doubt to give a hoary antiquity to the Stirling
Lodge of Freemasons, which, however, could law-
fully claim to have been founded by William Shaw,
Master of Works to James VI., and so rank third
instead of thirty in the order of Scottish lodges.
In his fourth and concluding note, Mr. Cook
endeavoured to fix approximately the age of Cam-
buskenneth Abbey Tower. The original bell-tower,
he said, was destroyed by lightning prior to 1361,
and there was no restoration of the tower before
1405, so that the building which now stood out so
prominently in the landscape was not older than
the fifteenth century, although it had been con-
sidered by certain architectural authorities to be as
old as the twelfth century, when the monastery
was founded.

Hfi : *
" Sixty Years' Reminiscences of Bradford " was the
title of a lecture delivered on January 7 by Mr.
George Field, of West Bank, Heaton, before the
Bradford Antiquarian Society. Mr. Field's
connection with Bradford began in the year 1837.
His father, a small top-maker in Devonshire, was
forced by the decline of the woollen industry in the
West of England to seek work further afield. After
a sojourn of a few years in Kidderminster, he came
North and settled in Bradford, where, owing to the
advent of machinery, the trade by which he gained
his livelihood had centred. Here he was soon
joined by his wife and children, among whom was

the lecturer. Mr. Field had a vivid recollection of
the journey. From Kidderminster Manchester was
reached by canal boat. A waggon conveyed the
travellers over the bleak Blackstone Edge to
Halifax, and the remainder of the journey was
performed on foot. His first home was in George
Street, a thoroughfare which, though it now has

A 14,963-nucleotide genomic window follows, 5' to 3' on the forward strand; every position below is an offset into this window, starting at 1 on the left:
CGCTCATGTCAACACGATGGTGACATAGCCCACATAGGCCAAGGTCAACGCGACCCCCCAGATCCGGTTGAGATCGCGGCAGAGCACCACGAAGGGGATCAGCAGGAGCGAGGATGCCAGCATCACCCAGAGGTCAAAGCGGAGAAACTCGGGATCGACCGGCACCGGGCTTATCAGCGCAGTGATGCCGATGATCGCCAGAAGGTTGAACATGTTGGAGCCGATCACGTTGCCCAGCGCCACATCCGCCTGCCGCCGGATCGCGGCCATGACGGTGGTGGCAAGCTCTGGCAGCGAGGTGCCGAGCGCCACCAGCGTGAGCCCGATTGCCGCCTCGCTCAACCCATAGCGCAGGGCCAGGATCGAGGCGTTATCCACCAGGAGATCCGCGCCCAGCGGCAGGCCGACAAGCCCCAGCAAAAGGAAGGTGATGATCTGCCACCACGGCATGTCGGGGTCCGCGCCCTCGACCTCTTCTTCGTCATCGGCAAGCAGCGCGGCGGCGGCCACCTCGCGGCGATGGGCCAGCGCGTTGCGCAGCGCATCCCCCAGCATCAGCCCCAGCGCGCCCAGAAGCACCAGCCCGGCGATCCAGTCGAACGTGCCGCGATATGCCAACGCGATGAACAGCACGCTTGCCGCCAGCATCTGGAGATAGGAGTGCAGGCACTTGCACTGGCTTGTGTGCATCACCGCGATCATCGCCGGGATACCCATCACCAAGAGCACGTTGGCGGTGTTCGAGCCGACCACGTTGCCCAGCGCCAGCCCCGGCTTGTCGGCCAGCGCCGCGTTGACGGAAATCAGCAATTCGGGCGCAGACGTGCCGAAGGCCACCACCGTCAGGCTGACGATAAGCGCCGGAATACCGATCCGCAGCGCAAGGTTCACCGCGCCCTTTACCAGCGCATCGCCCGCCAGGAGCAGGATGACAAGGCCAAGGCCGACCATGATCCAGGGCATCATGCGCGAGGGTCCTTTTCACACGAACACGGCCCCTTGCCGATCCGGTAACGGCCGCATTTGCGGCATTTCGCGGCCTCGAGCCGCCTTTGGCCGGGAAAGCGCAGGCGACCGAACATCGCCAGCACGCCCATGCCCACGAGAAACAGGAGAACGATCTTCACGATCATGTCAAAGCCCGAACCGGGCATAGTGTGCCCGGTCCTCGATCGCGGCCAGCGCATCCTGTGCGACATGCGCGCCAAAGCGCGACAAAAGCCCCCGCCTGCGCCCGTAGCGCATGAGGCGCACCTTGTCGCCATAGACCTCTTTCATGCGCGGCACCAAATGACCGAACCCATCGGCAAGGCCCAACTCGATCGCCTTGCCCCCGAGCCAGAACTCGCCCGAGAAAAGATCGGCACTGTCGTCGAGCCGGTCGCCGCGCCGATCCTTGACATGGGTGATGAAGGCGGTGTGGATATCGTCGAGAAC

rather an unsavoury reputation, was then considered
a respectable residential neighbourhood. Mr. Field
commenced work when nine years of age in a
Brussels carpet factory. On coming to Bradford
he worked for two years and a half at the comb,
leaving home at the age of fourteen. He had never
in his life had a day's schooling, all that he knew
having been acquired by self-tuition, pursued with
resolute perseverance. Having given this brief
sketch of his personal history, in order, as he ex-
pressed it, that his audience might be better able
to sympathise with his views, the lecturer proceeded
to deal with the persons and places occupying a
prominent position in the history of Bradford,
giving, besides his personal recollections, a short
historical account of each. Speaking first of Boiling
Hall, as being the most ancient, he referred to its
associations with Richard Oastler and the agitation
which resulted in the passing of the Factory Acts,
calling attention in passing to the fact that among
all the Jubilee celebrations which took place last
year it had occurred to no one to celebrate the
jubilee of the first of these beneficial measures. In
Spring Wood, which was part of the Boiling Hall
estate, Mr Field witnessed, in 1846, the cutting of
the first sod on the railway from Bradford to Low